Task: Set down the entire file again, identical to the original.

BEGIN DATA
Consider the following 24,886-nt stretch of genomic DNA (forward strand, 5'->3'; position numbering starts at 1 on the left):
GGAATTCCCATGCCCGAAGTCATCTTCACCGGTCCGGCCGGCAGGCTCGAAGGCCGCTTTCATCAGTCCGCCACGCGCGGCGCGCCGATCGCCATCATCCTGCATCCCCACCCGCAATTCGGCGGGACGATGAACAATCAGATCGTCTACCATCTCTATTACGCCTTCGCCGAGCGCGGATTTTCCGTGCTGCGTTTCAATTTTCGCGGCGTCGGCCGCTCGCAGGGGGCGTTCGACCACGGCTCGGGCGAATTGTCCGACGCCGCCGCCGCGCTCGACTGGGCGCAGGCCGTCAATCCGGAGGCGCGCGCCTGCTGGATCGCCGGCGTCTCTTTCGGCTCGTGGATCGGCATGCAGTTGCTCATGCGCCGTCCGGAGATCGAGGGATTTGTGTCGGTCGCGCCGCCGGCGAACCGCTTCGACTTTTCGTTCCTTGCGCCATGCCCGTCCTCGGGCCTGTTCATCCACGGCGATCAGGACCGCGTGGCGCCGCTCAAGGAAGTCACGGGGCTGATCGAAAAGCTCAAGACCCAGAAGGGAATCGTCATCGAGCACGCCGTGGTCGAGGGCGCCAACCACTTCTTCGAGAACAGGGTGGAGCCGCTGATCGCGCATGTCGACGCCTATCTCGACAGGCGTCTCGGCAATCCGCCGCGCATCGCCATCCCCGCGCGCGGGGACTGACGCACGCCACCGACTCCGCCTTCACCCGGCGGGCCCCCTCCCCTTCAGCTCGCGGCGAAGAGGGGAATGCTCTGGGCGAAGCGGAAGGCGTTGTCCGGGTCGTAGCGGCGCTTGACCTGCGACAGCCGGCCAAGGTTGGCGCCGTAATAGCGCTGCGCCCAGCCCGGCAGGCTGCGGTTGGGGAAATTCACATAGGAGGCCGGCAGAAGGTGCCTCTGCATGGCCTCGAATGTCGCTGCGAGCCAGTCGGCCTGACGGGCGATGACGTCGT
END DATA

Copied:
Consider the following 24,886-nt stretch of genomic DNA (forward strand, 5'->3'; position numbering starts at 1 on the left):
GGAATTCCCATGCCCGAAGTCATCTTCACCGGTCCGGCCGGCAGGCTCGAAGGCCGCTTTCATCAGTCCGCCACGCGCGGCGCGCCGATCGCCATCATCCTGCATCCCCACCCGCAATTCGGCGGGACGATGAACAATCAGATCGTCTACCATCTCTATTACGCCTTCGCCGAGCGCGGATTTTCCGTGCTGCGTTTCAATTTTCGCGGCGTCGGCCGCTCGCAGGGGGCGTTCGACCACGGCTCGGGCGAATTGTCCGACGCCGCCGCCGCGCTCGACTGGGCGCAGGCCGTCAATCCGGAGGCGCGCGCCTGCTGGATCGCCGGCGTCTCTTTCGGCTCGTGGATCGGCATGCAGTTGCTCATGCGCCGTCCGGAGATCGAGGGATTTGTGTCGGTCGCGCCGCCGGCGAACCGCTTCGACTTTTCGTTCCTTGCGCCATGCCCGTCCTCGGGCCTGTTCATCCACGGCGATCAGGACCGCGTGGCGCCGCTCAAGGAAGTCACGGGGCTGATCGAAAAGCTCAAGACCCAGAAGGGAATCGTCATCGAGCACGCCGTGGTCGAGGGCGCCAACCACTTCTTCGAGAACAGGGTGGAGCCGCTGATCGCGCATGTCGACGCCTATCTCGACAGGCGTCTCGGCAATCCGCCGCGCATCGCCATCCCCGCGCGCGGGGACTGACGCACGCCACCGACTCCGCCTTCACCCGGCGGGCCCCCTCCCCTTCAGCTCGCGGCGAAGAGGGGAATGCTCTGGGCGAAGCGGAAGGCGTTGTCCGGGTCGTAGCGGCGCTTGACCTGCGACAGCCGGCCAAGGTTGGCGCCGTAATAGCGCTGCGCCCAGCCCGGCAGGCTGCGGTTGGGGAAATTCACATAGGAGGCCGGCAGAAGGTGCCTCTGCATGGCCTCGAATGTCGCTGCGAGCCAGTCGGCCTGACGGGCGATGACGTCGT